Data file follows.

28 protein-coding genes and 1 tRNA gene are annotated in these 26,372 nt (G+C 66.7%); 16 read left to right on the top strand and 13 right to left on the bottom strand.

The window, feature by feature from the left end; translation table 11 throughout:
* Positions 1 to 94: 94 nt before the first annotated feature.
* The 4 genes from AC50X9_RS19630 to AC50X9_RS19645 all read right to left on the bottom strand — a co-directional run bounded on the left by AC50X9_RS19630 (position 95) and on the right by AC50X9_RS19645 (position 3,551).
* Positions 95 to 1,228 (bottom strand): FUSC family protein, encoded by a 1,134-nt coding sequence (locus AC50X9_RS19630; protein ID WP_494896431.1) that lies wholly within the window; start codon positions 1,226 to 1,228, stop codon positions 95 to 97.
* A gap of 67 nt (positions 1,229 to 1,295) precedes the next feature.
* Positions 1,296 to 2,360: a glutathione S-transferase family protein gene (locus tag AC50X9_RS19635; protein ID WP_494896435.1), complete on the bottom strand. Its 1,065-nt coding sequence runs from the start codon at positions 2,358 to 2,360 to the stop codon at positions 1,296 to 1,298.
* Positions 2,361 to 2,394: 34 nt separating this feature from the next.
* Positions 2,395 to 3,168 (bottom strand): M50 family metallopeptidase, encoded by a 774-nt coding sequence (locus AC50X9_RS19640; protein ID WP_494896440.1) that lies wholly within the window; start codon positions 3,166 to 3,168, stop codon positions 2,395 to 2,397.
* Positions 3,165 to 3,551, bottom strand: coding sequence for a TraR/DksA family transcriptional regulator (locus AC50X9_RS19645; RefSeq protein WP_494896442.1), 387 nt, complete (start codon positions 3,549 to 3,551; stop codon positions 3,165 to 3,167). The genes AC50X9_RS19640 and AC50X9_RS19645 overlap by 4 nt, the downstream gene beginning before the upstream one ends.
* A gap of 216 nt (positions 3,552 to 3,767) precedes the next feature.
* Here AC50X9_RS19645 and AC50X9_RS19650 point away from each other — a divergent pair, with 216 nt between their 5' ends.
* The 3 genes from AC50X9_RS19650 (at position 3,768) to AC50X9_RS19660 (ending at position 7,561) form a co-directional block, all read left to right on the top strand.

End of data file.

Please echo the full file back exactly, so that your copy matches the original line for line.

28 protein-coding genes and 1 tRNA gene are annotated in these 26,372 nt (G+C 66.7%); 16 read left to right on the top strand and 13 right to left on the bottom strand.

The window, feature by feature from the left end; translation table 11 throughout:
* Positions 1 to 94: 94 nt before the first annotated feature.
* The 4 genes from AC50X9_RS19630 to AC50X9_RS19645 all read right to left on the bottom strand — a co-directional run bounded on the left by AC50X9_RS19630 (position 95) and on the right by AC50X9_RS19645 (position 3,551).
* Positions 95 to 1,228 (bottom strand): FUSC family protein, encoded by a 1,134-nt coding sequence (locus AC50X9_RS19630; protein ID WP_494896431.1) that lies wholly within the window; start codon positions 1,226 to 1,228, stop codon positions 95 to 97.
* A gap of 67 nt (positions 1,229 to 1,295) precedes the next feature.
* Positions 1,296 to 2,360: a glutathione S-transferase family protein gene (locus tag AC50X9_RS19635; protein ID WP_494896435.1), complete on the bottom strand. Its 1,065-nt coding sequence runs from the start codon at positions 2,358 to 2,360 to the stop codon at positions 1,296 to 1,298.
* Positions 2,361 to 2,394: 34 nt separating this feature from the next.
* Positions 2,395 to 3,168 (bottom strand): M50 family metallopeptidase, encoded by a 774-nt coding sequence (locus AC50X9_RS19640; protein ID WP_494896440.1) that lies wholly within the window; start codon positions 3,166 to 3,168, stop codon positions 2,395 to 2,397.
* Positions 3,165 to 3,551, bottom strand: coding sequence for a TraR/DksA family transcriptional regulator (locus AC50X9_RS19645; RefSeq protein WP_494896442.1), 387 nt, complete (start codon positions 3,549 to 3,551; stop codon positions 3,165 to 3,167). The genes AC50X9_RS19640 and AC50X9_RS19645 overlap by 4 nt, the downstream gene beginning before the upstream one ends.
* A gap of 216 nt (positions 3,552 to 3,767) precedes the next feature.
* Here AC50X9_RS19645 and AC50X9_RS19650 point away from each other — a divergent pair, with 216 nt between their 5' ends.
* The 3 genes from AC50X9_RS19650 (at position 3,768) to AC50X9_RS19660 (ending at position 7,561) form a co-directional block, all read left to right on the top strand.